THE RELEVANCE OF THE PAST FOR THE PRESENT
Between 1933 and 1936, so-called Thingstätte were erected as propagandistic open-air theaters and meeting places for National Socialism. Four hundred were planned, and around sixty constructed. Many of these today almost barely known sites, can still be found in Germany, Poland, and Russia. In the form of an interdisciplinary research project, art and documentation, texts and images by twenty-three international artists and scholars facilitate a pluralistic examination of the problematic history of the Thingstätte and the relevance of the past for the present.
Between 1933 and 1936 many ideologically motivated Thingstätten (“Thing sites”) were erected. The theme of the Thingspiele (“Thing plays”) performed there was German history. However, they were also used for Nazi rallies or celebrations and served to present an image of the so-called Volksgemeinschaft, or “people’s community.” Little is known about this attempt at creating propaganda theater built around architecture, even though many examples of this architecture can be found today.
These stages were particularly designed and situated. They alluded to historical Nordic-Germanic Thingplätze (“Thing places”), even though they were not actually consistent with them in terms of geography or meaning. The name Thingstätte was a politically motivated appropriation, intended to create “instant historicity.” The newly erected ceremonial sites were constructed with traditional materials, located at impressive sites, and, very importantly, were outdoors.
With the help of the Third Reich’s Labor Service, sixty of the planned four hundred Thingstätte were built throughout the territories of the Reich. Today, around fifty of these structures can still be found in Germany, Poland, and Russia. “The Thingstätte represent a time that is difficult to understand today, partly because, for a long time, a blanket of silence lay over the early years of enthusiasm for Hitler. When I stand in front of the architecture, it silently challenges me to find out more about this history,” says Katharina Bosse, an artist and the editor of the new publication. “Each Thingstätte has a historical and a contemporary dimension.”
Their contemporary significance, for example, comes from the fact that some are still used today as open-air theaters, where groups such as the Rolling Stones or the Wattenscheid Shanty Choir perform – unbeknownst of their origins. Thingstätten are popular destinations for day trips, reached by hiking or mountain bike trails, and their beautiful locations in nature mean that they are attractive spots for activities. Last, but not least, they are places that have literally been lived down, remains of the past sought for outside of books.
The interdisciplinary art project »Thingstätten« began in 2012 with questions about contemporary art, which Bosse was researching at a time when online social networks were rapidly developing; some of the issues were the significance of collectives and the relationship of platform to content.
Yet another question arose out of the meaning of national identities in general and the German one in specific. For most of the participating artists, the Thingstätte was a completely new theme, and their task was to create (site)-specific works of art for this project.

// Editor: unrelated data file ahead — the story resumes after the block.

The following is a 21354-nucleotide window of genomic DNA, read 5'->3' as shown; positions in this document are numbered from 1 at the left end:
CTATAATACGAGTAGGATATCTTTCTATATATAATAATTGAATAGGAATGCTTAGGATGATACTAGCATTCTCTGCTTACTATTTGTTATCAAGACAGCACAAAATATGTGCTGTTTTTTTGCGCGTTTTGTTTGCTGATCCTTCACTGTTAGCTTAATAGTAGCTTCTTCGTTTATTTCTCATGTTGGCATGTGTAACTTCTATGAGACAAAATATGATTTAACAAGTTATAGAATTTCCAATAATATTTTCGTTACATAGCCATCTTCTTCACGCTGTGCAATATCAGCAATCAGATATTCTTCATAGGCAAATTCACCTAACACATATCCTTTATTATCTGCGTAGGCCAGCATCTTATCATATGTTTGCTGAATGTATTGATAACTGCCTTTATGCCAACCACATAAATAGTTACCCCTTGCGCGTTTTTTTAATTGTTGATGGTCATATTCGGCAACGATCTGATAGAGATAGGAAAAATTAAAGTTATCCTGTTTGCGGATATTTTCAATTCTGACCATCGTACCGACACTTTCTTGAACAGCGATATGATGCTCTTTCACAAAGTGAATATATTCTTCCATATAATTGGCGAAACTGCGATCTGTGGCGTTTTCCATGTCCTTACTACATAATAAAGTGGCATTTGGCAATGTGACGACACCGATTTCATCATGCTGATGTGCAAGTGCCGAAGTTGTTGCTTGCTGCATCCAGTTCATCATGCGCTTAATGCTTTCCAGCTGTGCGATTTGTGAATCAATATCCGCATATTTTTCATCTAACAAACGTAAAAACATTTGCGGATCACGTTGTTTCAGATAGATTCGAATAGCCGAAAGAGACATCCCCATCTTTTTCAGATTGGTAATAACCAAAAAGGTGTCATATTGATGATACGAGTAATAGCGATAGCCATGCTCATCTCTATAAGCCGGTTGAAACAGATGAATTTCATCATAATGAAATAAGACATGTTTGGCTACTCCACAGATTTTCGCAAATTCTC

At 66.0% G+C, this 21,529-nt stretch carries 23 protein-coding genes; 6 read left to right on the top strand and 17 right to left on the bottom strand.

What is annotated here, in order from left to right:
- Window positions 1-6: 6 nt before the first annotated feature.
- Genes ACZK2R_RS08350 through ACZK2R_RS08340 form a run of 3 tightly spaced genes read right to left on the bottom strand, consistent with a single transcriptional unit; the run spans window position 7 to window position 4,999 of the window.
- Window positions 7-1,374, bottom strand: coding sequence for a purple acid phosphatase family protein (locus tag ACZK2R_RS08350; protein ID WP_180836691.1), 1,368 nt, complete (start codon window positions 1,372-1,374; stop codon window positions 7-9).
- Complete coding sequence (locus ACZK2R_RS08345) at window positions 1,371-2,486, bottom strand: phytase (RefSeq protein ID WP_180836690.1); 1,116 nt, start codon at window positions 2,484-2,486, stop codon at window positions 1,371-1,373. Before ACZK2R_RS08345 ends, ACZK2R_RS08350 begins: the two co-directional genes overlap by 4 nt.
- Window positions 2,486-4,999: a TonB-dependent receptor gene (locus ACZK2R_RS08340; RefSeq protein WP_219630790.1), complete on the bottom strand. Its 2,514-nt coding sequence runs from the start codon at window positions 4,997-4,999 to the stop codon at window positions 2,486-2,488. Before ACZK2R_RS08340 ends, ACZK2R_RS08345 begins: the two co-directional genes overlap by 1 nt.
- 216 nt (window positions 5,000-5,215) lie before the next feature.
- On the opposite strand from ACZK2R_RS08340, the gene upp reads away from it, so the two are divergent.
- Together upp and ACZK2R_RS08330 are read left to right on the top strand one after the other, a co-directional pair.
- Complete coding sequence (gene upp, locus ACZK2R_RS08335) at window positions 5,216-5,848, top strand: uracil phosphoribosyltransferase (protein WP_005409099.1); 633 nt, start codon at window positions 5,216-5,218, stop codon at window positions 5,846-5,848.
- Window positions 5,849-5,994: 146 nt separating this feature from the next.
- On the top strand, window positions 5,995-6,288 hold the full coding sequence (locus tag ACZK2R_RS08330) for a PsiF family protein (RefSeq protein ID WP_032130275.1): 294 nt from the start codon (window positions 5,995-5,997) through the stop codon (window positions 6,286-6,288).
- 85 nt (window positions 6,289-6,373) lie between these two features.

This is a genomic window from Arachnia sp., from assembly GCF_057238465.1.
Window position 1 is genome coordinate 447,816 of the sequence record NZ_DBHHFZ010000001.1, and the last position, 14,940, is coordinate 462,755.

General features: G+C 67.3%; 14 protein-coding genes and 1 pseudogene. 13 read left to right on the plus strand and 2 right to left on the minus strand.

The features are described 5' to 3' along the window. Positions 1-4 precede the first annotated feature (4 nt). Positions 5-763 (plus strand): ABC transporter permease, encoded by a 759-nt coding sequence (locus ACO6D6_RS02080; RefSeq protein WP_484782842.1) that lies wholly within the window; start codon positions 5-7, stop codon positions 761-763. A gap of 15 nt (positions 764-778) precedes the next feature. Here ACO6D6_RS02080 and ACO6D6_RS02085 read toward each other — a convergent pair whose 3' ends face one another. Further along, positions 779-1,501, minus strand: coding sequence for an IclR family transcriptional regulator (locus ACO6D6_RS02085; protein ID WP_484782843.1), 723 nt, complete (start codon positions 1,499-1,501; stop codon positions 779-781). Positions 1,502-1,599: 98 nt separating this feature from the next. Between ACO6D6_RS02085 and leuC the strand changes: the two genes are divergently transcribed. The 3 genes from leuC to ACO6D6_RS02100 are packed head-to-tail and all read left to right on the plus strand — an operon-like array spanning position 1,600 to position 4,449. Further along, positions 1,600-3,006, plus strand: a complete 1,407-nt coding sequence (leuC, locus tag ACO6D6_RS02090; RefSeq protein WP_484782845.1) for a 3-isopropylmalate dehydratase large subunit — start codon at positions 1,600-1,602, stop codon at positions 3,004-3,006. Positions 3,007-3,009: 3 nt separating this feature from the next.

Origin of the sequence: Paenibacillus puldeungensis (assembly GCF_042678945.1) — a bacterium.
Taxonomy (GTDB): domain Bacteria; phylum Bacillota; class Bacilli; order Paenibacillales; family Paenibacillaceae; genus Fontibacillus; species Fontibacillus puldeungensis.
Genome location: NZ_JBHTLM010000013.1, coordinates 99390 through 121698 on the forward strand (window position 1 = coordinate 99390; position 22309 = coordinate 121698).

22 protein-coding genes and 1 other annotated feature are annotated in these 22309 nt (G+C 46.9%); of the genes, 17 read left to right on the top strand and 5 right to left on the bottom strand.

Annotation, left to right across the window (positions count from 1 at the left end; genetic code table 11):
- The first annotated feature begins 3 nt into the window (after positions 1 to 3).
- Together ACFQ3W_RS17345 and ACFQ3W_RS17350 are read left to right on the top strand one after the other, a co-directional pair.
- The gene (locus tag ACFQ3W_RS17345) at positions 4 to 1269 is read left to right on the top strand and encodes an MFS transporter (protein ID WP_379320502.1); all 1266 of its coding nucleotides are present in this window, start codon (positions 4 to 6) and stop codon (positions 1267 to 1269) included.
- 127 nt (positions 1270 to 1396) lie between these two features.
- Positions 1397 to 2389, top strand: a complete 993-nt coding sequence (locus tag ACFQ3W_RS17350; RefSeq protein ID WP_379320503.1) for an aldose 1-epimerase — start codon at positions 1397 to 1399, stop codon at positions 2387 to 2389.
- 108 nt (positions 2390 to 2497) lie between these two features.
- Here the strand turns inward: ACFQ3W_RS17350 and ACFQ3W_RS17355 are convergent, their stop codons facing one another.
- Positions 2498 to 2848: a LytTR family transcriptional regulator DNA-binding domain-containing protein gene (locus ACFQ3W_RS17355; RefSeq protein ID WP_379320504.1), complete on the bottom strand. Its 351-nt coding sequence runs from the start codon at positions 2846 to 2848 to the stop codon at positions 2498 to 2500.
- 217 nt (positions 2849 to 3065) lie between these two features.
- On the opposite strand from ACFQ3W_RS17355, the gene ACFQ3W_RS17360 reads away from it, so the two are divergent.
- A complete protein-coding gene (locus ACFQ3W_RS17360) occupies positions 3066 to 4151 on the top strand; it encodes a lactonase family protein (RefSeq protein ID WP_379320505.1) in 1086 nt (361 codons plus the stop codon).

Katharina Bosse, Bernhard Gelderblom, Gerwin Strobl, Beata Wielgosik, Stefan Wunsch
Katharina Bosse, Rebecca Budde de Cancino, Doug Fitch, Jan Merlin Friedrich, Jakob Ganslmeier, Andrea Grützner, Rebecca Hackemann, Konstantin Karchevskiy, Hendrik Lüders, Daniel Mirer, Felix Nürmberger, Ralph Pache, Abhijit Pal, Philipp Robien, Jewgeni Roppel, Simon Schubert, Kuno Seltmann, Erica Shires, Thomas Wrede
Review in the F.A.Z. (Frankfurter Allgemeine Zeitung) – english translation
By ROSE-MARIA GROPP
The Thingstätten were built during the National Socialism, today many of them serve as a festival stage:researchers and artists explore the historical places of worship. They are in many places, often barely visible in their remains – the Thingstätten.
But whoever listens to a concert with Anna Netrebko from Berlin’s Waldbühne or saw the performance of the pop musician Prince there: It happened on a former Thingst.tte. But who still knows their history?Actually, the Thingstätten are open-air theatres, which were built between 1933 and 1936, according to the model of ancient amphitheatres, without separation between audience and performers. They were built from original building materials, surrounded by impressive nature, under the open sky. The term refers to the Thingstätte as Nordic-Germanic place of jurisdiction and assembly. They originated under the signs of the beginning of National Socialism; they were intended to enable the National Socialist German Workers’ Party (NSDAP), founded in the Weimar Republic, in the production of “Thingspiele”, specially pieced together plays of political thinking: to facilitate staging of “Volksgemeinschaft” (aryan people’s community). Some Thingstätten are still popular places for excursions or festivities, but now under completely different conditions.